denisrosset / metal


Metal - fast unboxed data structures for Scala

Scala versions: 2.12 2.11 2.10

Metal - fast unboxed data structures for Scala


See the companion website and the associated tutorials Metal provides fast mutable collections whose performance should be close to hand-written data structures using raw primitive arrays.

In particular:

  • Metal collections are themselves not specialized, but will avoid any boxing/allocation when accessing, storing and updating elements, thanks to macros and specialized methods;
  • Metal provides higher-order methods such as foreach, count, exists, ... that are translated into while loops during compilation. The loop body is inlined, avoiding allocation of closures;
  • Scala iterators are replaced by pointers, represented by value classes that need no allocation;
  • mutable containers can be used as builders for immutable containers.

The library is heavily inspired by Debox. Parts of the implementation are similar (for example the strategy for hash sets and maps).

For performance reasons, Metal's types are neither compatible with Scala's collections framework, nor the Debox implementations; but the methods in Metal's interfaces are either prefixed by ptr, or follow currently used conventions (e.g. def isEmpty: Boolean).

Higher-order methods such as foreach are provided by enrichment methods.

The set of methods available on Metal instances is limited, but guarantees that no allocations occur except when creating or growing containers.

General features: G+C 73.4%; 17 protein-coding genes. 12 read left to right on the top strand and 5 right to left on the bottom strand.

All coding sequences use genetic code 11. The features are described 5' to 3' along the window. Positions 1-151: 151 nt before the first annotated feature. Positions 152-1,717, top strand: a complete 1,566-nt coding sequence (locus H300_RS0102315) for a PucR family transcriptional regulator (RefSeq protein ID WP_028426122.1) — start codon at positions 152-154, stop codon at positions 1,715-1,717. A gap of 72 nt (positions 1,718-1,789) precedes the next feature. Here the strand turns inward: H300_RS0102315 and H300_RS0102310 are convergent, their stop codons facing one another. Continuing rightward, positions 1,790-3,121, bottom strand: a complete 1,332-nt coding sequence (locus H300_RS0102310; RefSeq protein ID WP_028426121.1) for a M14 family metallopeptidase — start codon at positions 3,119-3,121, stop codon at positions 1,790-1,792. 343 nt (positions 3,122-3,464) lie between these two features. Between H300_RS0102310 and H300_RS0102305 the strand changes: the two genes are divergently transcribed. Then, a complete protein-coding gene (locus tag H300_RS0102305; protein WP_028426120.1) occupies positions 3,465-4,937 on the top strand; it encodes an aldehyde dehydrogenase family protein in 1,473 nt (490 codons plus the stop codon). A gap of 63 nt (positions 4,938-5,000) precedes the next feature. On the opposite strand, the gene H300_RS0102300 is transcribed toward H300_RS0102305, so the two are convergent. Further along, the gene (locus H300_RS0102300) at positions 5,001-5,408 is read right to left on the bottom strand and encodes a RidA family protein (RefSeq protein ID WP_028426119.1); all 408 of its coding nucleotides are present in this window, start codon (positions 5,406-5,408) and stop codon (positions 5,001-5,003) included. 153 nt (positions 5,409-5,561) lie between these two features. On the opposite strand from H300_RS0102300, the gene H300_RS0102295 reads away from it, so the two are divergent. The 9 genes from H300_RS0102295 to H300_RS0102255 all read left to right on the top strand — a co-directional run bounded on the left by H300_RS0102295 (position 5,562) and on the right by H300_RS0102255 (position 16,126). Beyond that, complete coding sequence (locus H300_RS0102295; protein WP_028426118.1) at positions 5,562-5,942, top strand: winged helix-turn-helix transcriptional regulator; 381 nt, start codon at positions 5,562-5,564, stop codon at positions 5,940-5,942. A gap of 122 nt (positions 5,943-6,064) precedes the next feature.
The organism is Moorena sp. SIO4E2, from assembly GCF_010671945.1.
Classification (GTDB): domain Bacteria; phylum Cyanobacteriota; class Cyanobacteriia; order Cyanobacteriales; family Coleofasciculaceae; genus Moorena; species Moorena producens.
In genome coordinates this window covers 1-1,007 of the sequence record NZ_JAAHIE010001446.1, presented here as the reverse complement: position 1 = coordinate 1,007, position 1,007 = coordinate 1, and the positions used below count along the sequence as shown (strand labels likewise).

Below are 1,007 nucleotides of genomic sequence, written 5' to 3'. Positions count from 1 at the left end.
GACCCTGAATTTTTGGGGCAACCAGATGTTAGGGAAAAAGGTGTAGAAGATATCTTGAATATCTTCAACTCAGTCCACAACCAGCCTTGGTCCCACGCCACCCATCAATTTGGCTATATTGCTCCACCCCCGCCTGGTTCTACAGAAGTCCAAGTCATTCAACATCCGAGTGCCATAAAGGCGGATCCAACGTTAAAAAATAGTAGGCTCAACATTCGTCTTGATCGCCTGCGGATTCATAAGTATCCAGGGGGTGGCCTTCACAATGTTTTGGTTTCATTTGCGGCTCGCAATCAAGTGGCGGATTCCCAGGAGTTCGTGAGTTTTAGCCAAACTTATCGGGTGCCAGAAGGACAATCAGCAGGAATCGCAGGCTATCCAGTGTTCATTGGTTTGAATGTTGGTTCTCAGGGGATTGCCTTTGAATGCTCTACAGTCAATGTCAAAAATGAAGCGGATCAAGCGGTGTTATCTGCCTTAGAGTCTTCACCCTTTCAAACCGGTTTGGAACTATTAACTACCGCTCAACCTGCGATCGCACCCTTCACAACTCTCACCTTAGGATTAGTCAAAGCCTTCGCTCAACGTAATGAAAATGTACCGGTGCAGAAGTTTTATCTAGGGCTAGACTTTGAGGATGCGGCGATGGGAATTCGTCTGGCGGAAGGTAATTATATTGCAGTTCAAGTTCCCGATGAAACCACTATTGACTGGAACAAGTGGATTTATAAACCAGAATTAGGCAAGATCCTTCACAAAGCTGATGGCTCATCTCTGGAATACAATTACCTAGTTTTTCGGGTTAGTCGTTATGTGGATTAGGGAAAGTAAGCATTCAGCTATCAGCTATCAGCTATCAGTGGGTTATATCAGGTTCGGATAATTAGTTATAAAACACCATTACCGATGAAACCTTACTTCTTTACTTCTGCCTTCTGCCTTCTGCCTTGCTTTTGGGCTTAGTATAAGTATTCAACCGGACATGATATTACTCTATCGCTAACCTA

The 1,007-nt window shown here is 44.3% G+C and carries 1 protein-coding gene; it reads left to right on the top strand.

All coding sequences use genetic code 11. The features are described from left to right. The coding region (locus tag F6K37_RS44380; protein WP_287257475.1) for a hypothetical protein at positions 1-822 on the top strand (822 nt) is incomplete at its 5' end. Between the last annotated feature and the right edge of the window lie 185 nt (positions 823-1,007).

We expose most of the collections internal state and do not try to have proper encapsulation. Metal is intended to be used in performance critical hot spots; it is not a replacement for the standard library collections.

Structure of Metal

Metal is composed of two packages:

  • core contains the definition of pointer types (see below), traits that are inherited by containers to provide capabilities, and macro implementations of the standard collection methods;
  • library provides implementations of standard data structures, with generic providing base types such as Set, Map, Map2, Buffer, mutable variants in mutable with corresponding immutable variants in immutable.

We currently have a dependency on Spire for two reasons:

  • availability of a non-boxing option type spire.util.Opt,
  • compatibility macro shims for Scala 2.10 and 2.11.


scala> import metal._; import syntax._
import metal._
import syntax._

scala> val set = mutable.HashSet(1,2,3,4)
set: metal.mutable.HashSet.S[Int] = Set(1, 2, 3, 4)

scala> set.contains(3)
res0: Boolean = true

scala> set.foreach { k => println(k) }

scala> set.result()
res2: metal.immutable.HashSet[Int] = Set(1, 2, 3, 4)

scala> set
res3: metal.mutable.HashSet.S[Int] = Set()

scala> val map = mutable.HashMap(1 -> "test")
map: metal.mutable.HashMap.M[Int,String] = Map(1 -> test)

scala> map.getOrElse(1, sys.error(""))
res4: String = test